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Action for damages. Richmond Civil Court. Before Judge Mixon.
Appellant Edward J. Joyner, suing individually and as next friend, and his son, Edward J. Derrick, were injured when Joyner, while carrying Derrick, slipped on and fell down steps leading to an apartment dwelling operated and maintained by appellee. Based primarily upon the deposition testimony of Joyner, the trial court granted appellee's motion for summary judgment.
Joyner stated in his deposition that on the date of the occurrence he was visiting his uncle who lived in the subject apartment. He had visited his uncle at the apartment every other day for one or two months prior to the subject incident. Joyner parked on the street and walked down a sidewalk to the stairs leading to the apartment. He did not walk through the yard outside the apartment because it was essentially a mud fill with no grass. A single flight of approximately eight steps lead from the sidewalk to the apartment. The steps were made of iron and contained checkered holes throughout. The stairway also contained a metal railing on the side opposite the building.
Joyner testified that it was daylight and raining when he entered the apartment. He stated that the steps were covered with mud, although he could not recall at the time of his deposition whether he was aware of the mud prior to his fall. He later stated by affidavit that he was not aware of the mud until after he fell. After visiting his uncle for two or three hours, Joyner left the apartment in the dark while it was still raining. He testified that the stairway was not lighted. As he stepped onto the first step, while holding Derrick in his arms, Joyner slipped and fell to the bottom of the stairs.
Appellee offered the affidavit of the professional architect who participated in the design of the stairway in question and who inspected the stairway shortly after the subject incident. Based on his firsthand knowledge, the affiant deposed that the stairway was designed, constructed, and maintained "in accordance with standard architectural practice and in full compliance with all building and safety codes." Joyner's testimony was that the stairs were "slick." Evelyn Derrick, who was with appellant at the time of the incident stated in an affidavit that "the steps were very slippery from the rain." She also verified that the stairway was not lighted.
Appellant enumerates three errors in the judgment of the trial court. He contends that the court erred because the evidence created a genuine issue of material fact "as to whether or not [appellant's] knowledge of mud accumulation, no lights and unsafe construction was equal to that of [appellee]." Secondly, he contends that the trial court erred because an issue was created "concerning whether or not [appellee] owed a duty to [Joyner and Derrick] to exercise ordinary care in keeping the stairway safe." His final enumeration contends that the evidence created an issue "concerning the negligence of the minor child as opposed to the duty owed to said child by appellee]." Held:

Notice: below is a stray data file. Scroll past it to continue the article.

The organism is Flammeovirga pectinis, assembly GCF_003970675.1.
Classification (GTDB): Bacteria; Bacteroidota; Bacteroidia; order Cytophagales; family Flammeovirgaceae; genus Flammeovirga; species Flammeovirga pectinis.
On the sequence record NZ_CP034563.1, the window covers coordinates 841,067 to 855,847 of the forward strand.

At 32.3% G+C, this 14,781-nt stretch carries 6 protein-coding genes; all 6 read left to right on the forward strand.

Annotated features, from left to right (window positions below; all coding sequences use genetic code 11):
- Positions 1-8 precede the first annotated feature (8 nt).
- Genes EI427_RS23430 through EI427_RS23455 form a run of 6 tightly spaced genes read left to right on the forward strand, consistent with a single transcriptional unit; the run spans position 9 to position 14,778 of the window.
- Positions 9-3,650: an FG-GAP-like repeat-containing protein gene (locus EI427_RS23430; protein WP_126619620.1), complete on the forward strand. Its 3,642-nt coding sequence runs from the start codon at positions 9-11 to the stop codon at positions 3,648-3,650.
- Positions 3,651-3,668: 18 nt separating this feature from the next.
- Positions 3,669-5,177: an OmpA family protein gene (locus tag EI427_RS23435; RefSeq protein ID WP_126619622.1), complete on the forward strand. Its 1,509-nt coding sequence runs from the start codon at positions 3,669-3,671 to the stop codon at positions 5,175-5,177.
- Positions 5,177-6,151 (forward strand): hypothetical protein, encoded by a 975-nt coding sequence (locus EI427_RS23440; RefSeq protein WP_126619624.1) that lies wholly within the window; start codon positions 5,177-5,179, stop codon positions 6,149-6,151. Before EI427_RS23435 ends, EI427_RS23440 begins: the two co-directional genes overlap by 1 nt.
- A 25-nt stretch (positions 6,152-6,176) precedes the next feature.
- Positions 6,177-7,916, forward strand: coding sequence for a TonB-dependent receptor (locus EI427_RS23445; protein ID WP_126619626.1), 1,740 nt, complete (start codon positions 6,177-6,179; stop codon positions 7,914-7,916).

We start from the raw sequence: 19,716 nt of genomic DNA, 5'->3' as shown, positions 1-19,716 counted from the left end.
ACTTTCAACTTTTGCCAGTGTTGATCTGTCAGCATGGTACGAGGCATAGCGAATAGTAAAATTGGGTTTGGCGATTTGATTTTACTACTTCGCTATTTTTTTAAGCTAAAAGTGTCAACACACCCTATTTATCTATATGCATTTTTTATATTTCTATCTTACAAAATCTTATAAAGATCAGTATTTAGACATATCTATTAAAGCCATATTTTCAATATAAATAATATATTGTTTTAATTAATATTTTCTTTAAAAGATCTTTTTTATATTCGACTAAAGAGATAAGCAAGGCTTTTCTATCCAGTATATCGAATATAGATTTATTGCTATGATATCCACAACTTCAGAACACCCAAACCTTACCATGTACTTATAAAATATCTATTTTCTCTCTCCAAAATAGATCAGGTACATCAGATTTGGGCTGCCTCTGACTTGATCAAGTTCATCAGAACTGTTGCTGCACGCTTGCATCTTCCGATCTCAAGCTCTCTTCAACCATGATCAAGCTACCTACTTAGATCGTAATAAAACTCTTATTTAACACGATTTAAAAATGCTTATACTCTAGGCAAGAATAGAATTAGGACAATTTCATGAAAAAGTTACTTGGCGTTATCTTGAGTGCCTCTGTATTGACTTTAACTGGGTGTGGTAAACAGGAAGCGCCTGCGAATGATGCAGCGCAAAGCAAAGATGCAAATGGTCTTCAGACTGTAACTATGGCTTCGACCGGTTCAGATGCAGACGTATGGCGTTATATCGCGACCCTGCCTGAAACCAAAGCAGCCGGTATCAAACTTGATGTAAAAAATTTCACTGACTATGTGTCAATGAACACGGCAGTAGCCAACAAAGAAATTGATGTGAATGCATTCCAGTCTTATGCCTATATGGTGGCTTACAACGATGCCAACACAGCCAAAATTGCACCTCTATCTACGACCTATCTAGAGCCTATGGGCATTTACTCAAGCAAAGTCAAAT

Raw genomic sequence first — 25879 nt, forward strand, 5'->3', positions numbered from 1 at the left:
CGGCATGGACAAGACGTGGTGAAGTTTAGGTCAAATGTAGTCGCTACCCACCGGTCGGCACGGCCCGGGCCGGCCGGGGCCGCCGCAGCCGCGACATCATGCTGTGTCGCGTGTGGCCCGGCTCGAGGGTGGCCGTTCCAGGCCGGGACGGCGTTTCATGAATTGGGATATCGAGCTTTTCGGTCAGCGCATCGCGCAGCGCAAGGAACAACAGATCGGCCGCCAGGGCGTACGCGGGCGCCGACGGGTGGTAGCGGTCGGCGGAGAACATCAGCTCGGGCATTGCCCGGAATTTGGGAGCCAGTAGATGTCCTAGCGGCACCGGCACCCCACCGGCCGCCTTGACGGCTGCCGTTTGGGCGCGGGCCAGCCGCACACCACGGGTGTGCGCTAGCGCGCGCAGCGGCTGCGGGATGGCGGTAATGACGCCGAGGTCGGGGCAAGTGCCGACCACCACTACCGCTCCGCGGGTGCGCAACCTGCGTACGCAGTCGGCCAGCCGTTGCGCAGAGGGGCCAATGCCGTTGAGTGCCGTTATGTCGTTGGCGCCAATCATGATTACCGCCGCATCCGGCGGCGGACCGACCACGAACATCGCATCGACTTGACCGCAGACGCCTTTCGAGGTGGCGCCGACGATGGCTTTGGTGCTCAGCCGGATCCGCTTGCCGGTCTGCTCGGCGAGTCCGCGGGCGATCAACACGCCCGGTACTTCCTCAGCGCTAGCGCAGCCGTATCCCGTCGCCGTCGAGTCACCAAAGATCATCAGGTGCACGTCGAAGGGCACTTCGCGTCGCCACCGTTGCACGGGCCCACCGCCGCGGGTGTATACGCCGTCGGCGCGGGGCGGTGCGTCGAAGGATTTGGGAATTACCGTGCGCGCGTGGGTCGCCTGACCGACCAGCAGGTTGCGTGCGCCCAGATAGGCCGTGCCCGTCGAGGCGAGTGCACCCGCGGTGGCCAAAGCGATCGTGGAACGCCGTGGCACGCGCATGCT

1. Appellant's second enumeration is patently without merit. Appellee does not, and insofar as the record reveals did not in the trial court, dispute the existence of a duty; rather, appellee's motion was based on the contention that no duty was breached. The trial court concluded that appellee had not breached any duty owed to Joyner or Derrick, not that no duty was owed.
2. Likewise, appellant's third enumeration appears generally to misconstrue the import of the trial court's judgment. Appellant argues that Derrick's claim stands independent of Joyner's claim and that Joyner's negligence cannot be imputed to Derrick. However, the trial court did not conclude otherwise, as can be seen from the following conclusion from its order: "The plaintiff Joyner, with knowledge of the increased rain and with the older child in his arms took his chances to descend the otherwise-safe steps after dark, and accidentally slipped and fell through no fault of the owner. No factual statement under oath seems to point to any negligence on the part of [appellee]." (Emphasis supplied.) Thus, it is clear that the court's judgment was based on the conclusion that appellee had pierced the allegations of the complaint relating to appellee's alleged negligence, that appellant had failed to produce any evidence to support those allegations, and that Derrick's injuries were the proximate result of Joyner's actions. The legal status of Derrick and the imputability of his father's negligence to him were not issues raised by the motion or judgment.
3. Thus, the general issue raised on appeal is whether appellant produced any evidence to support his allegations that his and Derrick's injuries resulted from appellee's negligence. As to Joyner, the trial court's conclusion in this regard is challenged only within the context of the first enumeration of error, i.e., that there was evidence to support the contention that Joyner did not have equal knowledge with appellee of the alleged unsafe condition created by the stairway.